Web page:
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Compliance with NERC regulations begin with defining your organization’s policies, promoting them in the workplace, and reinforcing positive efforts. A key takeaway to transforming your compliance philosophy into a culture of compliance is by standardizing processes to meet requirements and engaging everyone to participate.

Success begins with an assessment of internal controls. Next, harmonize operational policies to fit your risk exposure. Then report, monitor, and align to meet reliability standards.

Top insights to establish, nurture, and maintain a healthy culture of compliance:

  • Evaluate internal controls first. Realistically document your strengths, weaknesses, and deficiencies.
  • Put policies into practice every day.
  • Measure performance across the enterprise and over time. Consistency is what counts.
  • Leverage leadership’s enthusiasm for meeting compliance goals with frequent communications.

Adopting a culture of compliance ensures your entire enterprise has situational awareness. It means you’ve already had the conversations from the C-suite down about NERC compliance. When policies turn into practice and employees are encouraged to champion the monitoring and reporting of threats and changes, it leaves little doubt you’ll be audit-ready.

Tips to consider:

  1. Determine whether you want to self-evaluate, invite your IT or compliance department to lead the effort, or work with an outside consulting firm.
  2. Identify all required policies for each touchpoint and interaction. Document the process steps for tasks, workflows, and data conditions that could adversely affect you.
  3. Do the design up-front when writing procedures to mitigate and prevent exposure to risk. Are there preventative, detective, and corrective controls to address each risk?
  4. Gather all narrative descriptions, questionnaires, checklists, and flowcharts. This establishes credibility and substantiates your policies are enforceable and in place.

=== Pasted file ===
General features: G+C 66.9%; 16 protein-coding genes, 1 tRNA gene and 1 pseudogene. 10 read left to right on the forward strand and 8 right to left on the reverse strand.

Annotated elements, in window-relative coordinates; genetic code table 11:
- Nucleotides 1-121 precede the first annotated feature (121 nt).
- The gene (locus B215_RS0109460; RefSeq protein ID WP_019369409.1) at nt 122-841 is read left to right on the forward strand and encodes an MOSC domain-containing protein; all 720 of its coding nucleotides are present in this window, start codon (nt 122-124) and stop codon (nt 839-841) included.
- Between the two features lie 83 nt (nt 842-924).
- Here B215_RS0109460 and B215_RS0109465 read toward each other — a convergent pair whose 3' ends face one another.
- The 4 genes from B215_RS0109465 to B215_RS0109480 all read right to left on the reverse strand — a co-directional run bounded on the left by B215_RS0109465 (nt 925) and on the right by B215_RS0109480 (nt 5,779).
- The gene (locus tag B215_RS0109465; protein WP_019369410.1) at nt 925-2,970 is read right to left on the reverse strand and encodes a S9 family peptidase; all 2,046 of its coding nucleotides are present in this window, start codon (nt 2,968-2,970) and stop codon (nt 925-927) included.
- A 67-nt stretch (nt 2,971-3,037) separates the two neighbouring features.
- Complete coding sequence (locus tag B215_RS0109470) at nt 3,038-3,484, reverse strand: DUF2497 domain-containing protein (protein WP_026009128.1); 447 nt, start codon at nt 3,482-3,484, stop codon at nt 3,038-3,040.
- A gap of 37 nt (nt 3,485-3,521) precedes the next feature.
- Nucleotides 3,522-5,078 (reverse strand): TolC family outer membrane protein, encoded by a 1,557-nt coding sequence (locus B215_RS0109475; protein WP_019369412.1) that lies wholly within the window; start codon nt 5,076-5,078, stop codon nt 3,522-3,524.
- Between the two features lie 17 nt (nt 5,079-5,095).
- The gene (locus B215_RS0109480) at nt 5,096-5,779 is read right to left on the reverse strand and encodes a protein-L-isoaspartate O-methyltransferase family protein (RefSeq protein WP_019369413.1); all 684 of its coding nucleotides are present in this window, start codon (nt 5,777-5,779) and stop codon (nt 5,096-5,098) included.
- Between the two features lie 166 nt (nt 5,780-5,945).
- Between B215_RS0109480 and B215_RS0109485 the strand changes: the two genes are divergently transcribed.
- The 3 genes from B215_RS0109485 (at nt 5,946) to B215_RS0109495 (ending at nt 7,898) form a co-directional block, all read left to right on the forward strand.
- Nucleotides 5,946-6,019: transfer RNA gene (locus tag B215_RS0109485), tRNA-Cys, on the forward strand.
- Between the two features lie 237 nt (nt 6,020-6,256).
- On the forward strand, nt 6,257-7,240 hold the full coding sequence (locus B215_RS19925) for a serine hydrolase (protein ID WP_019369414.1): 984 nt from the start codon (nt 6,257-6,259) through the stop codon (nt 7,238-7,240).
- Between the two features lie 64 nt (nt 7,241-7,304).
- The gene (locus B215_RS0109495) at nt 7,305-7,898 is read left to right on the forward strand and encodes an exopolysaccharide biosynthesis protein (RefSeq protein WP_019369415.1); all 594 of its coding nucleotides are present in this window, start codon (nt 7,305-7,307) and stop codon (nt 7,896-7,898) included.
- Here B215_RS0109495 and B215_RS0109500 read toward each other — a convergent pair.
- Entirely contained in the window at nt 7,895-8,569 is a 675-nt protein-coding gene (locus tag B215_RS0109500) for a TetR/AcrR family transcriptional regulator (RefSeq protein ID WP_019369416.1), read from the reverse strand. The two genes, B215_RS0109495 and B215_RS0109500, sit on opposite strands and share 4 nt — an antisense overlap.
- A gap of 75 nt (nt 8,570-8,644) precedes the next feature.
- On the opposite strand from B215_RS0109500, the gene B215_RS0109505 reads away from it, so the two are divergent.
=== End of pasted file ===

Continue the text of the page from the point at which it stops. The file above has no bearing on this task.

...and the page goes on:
5. Keep your data clean. Designate a repository for all compliance-related documents as the single source of truth. Standardize file names and metadata so contents are easy to access.
  6. Verify all employee training is current and staff know to inform management of incidents, outages, and maintenance schedule changes. This not only pays off in terms of reporting; it demonstrates a culture of compliance at the top.
  7. Consider implementing an intelligent automation tool to further enhance your efforts.

After going through the checklist, your firm will be poised to prevent, mitigate, and respond appropriately to potential threats and ultimately to avoid NERC violations and costly errors.

Here are some reasons to consider an automated compliance solution:

  1. Ensure everyone is following the same (predefined) processes
  2. Avoid duplicate data entry
  3. Identify evidence that can be automatically generated
  4. Identify key dates
  5. Create a central repository
  6. Identify data conditions
  7. Dynamically assign tasks

You’ll save time and energy by streamlining your compliance efforts and activating your defined policies and procedures you worked so hard to nail. Know that NERC compliance is achievable by adopting a suitable culture and activating intelligent automation tools to help.


Jim JanickiAbout the Author: Jim Janicki is Chief Executive Officer of SigmaFlow. He has over 30 years experience in business and software technology leadership. Under Jim’s leadership, SigmaFlow has developed as the leader in compliance management software for utilities in NERC CIP and 693, addressing the needs of low, medium and high impact utilities, while maintaining SigmaFlow’s Well Delivery offering.

Jim is a recipient of the Ernst & Young Entrepreneur of the year award as well as the Dallas Tech Titans CEO of the Year Award. He received his Bachelor of Science Degree in Computer Information Systems from Arizona State University. You can follow him on LinkedIn.

Editor’s Note: The opinions expressed in this guest author article are solely those of the contributor, and do not necessarily reflect those of Tripwire, Inc.